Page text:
- The other 11 members of the Trans-Pacific Partnership (TPP) trade deal appear set to revive the pact without the U.S., experts said at the Institute of International Finance conference in Tokyo this week.
- Deborah Elms, executive director at the Asian Trade Centre, said on Monday that it was "hubris on the part of the U.S." to believe the absence of the U.S. would kill the TPP.
- Charles Lake, president of Aflac International and chairman of Aflac Japan, said at the conference that TPP-11 was well within the realm of possibility.
Reports of the demise of the Trans-Pacific Partnership (TPP) trade agreement may be premature, as the deal's members consider proceeding without the U.S.
That's the wind in the air at the Institute of International Finance conference in Japan, despite U.S. President Donald Trump pulling the U.S. out of the TPP, a broad 12-nation trade deal, which he claimed was a "disaster" that would hurt U.S. manufacturing.
Although Japan's Prime Minister Shinzo Abe had initially said that the TPP would be "meaningless" without the U.S., more recently, Japanese officials have begun to second Australia's calls to proceed without the U.S.
Deborah Elms, executive director at the Asian Trade Centre, said the other 11 nations have decided they want to preserve the benefits of the deal.
"I think that's hubris on the part of the U.S. to assume that once we pull out, then everybody else is going to go home," she told CNBC's "Squawk Box" on the sidelines of the conference on Monday. "This is a 12-party agreement. The other 11 are equally important on their own right."
She noted that the TPP was skewed toward U.S. interests, which may pose challenges to shaping an ex-U.S. pact, but she still expected a deal could be reached by year-end.
Elms added that Japan may also be hoping the U.S. might rejoin the deal later.
Japan was set to be a major beneficiary of TPP, particularly the country's auto sector would have obtained cheaper access to U.S. markets.
The U.S. leader has also complained about his country's trade deficit with Japan, pointing particularly to an imbalance in auto sales: Japan exports more than a million cars to the U.S. annually, while the U.S. sells a little more than 10,000 vehicles a year in Japan.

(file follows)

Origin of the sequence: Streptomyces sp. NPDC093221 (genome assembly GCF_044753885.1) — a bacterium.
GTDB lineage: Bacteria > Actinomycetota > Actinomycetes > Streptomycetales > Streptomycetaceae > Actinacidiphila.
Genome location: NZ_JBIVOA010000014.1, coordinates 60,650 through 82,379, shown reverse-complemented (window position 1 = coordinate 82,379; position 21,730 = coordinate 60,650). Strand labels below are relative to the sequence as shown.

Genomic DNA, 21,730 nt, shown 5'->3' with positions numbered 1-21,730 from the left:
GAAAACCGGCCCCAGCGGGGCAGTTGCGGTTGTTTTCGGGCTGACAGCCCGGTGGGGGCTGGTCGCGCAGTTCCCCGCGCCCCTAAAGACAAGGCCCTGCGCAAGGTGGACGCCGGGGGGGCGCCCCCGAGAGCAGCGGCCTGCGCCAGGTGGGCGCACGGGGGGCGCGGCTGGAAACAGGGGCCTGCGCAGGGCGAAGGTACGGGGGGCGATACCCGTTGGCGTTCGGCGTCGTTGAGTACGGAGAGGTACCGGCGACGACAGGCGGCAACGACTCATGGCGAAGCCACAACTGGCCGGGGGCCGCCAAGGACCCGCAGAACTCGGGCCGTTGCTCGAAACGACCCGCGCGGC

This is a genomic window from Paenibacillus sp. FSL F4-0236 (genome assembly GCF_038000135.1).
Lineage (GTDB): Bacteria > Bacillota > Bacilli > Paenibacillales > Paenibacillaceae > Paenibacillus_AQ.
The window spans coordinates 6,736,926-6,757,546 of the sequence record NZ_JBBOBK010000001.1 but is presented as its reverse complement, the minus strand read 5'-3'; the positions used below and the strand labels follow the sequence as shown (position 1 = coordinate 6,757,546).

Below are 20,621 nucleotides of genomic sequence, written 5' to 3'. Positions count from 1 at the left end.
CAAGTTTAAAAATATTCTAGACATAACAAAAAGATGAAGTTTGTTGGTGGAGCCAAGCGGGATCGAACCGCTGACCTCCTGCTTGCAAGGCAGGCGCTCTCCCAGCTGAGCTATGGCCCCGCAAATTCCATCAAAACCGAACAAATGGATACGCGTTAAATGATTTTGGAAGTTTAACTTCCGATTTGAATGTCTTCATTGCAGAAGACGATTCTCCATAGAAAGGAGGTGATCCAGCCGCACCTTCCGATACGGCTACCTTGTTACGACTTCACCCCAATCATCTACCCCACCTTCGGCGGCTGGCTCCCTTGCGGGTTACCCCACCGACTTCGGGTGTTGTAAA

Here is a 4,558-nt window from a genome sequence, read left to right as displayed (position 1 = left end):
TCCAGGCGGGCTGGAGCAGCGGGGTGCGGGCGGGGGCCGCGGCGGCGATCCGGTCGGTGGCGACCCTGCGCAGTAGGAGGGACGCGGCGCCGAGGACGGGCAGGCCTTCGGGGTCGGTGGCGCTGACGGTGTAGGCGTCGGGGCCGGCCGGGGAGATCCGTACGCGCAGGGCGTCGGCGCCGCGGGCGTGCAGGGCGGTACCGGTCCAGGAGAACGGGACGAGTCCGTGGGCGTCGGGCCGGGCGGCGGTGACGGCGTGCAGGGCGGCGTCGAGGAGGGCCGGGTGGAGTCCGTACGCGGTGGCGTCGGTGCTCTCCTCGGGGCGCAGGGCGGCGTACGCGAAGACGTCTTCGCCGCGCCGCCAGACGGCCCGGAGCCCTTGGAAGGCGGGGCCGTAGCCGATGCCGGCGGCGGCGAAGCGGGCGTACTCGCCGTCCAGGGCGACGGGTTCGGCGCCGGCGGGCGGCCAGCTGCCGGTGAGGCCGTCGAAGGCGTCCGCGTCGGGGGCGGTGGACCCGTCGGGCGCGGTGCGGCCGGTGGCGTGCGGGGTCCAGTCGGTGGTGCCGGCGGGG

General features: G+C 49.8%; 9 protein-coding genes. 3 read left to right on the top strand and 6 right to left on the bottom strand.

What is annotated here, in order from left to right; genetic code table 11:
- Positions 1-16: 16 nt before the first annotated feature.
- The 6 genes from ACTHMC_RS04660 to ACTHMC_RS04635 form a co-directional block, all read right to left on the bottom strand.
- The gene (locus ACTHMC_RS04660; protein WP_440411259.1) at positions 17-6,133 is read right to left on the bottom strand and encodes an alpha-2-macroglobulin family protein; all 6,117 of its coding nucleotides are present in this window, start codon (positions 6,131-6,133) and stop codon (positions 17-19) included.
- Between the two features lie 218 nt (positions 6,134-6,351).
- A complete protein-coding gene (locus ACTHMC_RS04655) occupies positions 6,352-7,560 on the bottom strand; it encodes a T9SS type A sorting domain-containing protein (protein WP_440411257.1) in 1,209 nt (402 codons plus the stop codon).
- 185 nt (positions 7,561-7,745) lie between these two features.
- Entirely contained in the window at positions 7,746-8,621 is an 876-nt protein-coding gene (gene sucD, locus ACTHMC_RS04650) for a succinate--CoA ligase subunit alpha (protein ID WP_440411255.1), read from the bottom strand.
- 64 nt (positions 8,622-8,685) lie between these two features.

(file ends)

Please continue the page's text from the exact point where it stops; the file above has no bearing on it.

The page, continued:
Analysts generally attribute the imbalance not to trade barriers, but to U.S. cars being ill-suited to the Japanese market, which tends to prefer small, fuel-efficient cars, and to the lack of established dealer networks.
Others also expected an ex-U.S. TPP could proceed.
Charles Lake, president of Aflac International and chairman of Aflac Japan, said at the conference that TPP-11 was well within the realm of possibility.
Lake said on Tuesday that Japan was in a position to negotiate TPP-11 as the government has already done the TPP-spurred work to lay foundations for reform.
When that new TPP deal is eventually concluded in a few years, other countries, such as South Korea and maybe even the U.S., might be ready to jump in, he added.
Trump's decision to walk away from TPP damaged at least some of Abe's structural reform drives.
For example, Abe's administration managed to push through some liberalizing measures for the tightly controlled agriculture sector, with the promise of more to come to comply with TPP, in part by dangling the prospect of access to large export markets such as the U.S.
Reforming the agriculture sector has long been politically unpalatable in Japan, even though it's widely believed to be necessary in a country where food prices are considered relatively high because of the segment's inefficiencies.
That could be one reason Japan got on the TPP-11 bandwagon.
Speaking on a panel at the IIF meeting on Monday, Nobuyuki Hirano, president and group CEO for Mitsubishi UFJ Financial Group, said expected Japan would push for a deal.
"It's clear that U.S. economy's size and the market was the critically important point for every of the 11 nations," Hirano said. "So it's not easy, but that's the way you probably move forward. And then you invite the Trump administration to join us."